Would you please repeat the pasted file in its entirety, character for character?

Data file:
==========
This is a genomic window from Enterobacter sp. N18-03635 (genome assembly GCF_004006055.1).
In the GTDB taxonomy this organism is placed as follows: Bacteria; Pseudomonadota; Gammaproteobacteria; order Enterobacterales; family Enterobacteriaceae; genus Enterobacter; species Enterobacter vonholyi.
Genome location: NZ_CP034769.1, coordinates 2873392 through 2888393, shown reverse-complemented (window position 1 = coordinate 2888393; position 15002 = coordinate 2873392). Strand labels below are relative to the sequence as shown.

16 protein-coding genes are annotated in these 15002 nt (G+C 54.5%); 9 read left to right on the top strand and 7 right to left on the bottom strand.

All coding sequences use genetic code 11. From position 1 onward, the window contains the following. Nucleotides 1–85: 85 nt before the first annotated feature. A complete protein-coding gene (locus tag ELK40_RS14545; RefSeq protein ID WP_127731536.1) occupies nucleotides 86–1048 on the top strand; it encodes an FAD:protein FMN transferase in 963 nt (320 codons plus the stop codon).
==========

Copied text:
This is a genomic window from Enterobacter sp. N18-03635 (genome assembly GCF_004006055.1).
In the GTDB taxonomy this organism is placed as follows: Bacteria; Pseudomonadota; Gammaproteobacteria; order Enterobacterales; family Enterobacteriaceae; genus Enterobacter; species Enterobacter vonholyi.
Genome location: NZ_CP034769.1, coordinates 2873392 through 2888393, shown reverse-complemented (window position 1 = coordinate 2888393; position 15002 = coordinate 2873392). Strand labels below are relative to the sequence as shown.

16 protein-coding genes are annotated in these 15002 nt (G+C 54.5%); 9 read left to right on the top strand and 7 right to left on the bottom strand.

All coding sequences use genetic code 11. From position 1 onward, the window contains the following. Nucleotides 1–85: 85 nt before the first annotated feature. A complete protein-coding gene (locus tag ELK40_RS14545; RefSeq protein ID WP_127731536.1) occupies nucleotides 86–1048 on the top strand; it encodes an FAD:protein FMN transferase in 963 nt (320 codons plus the stop codon).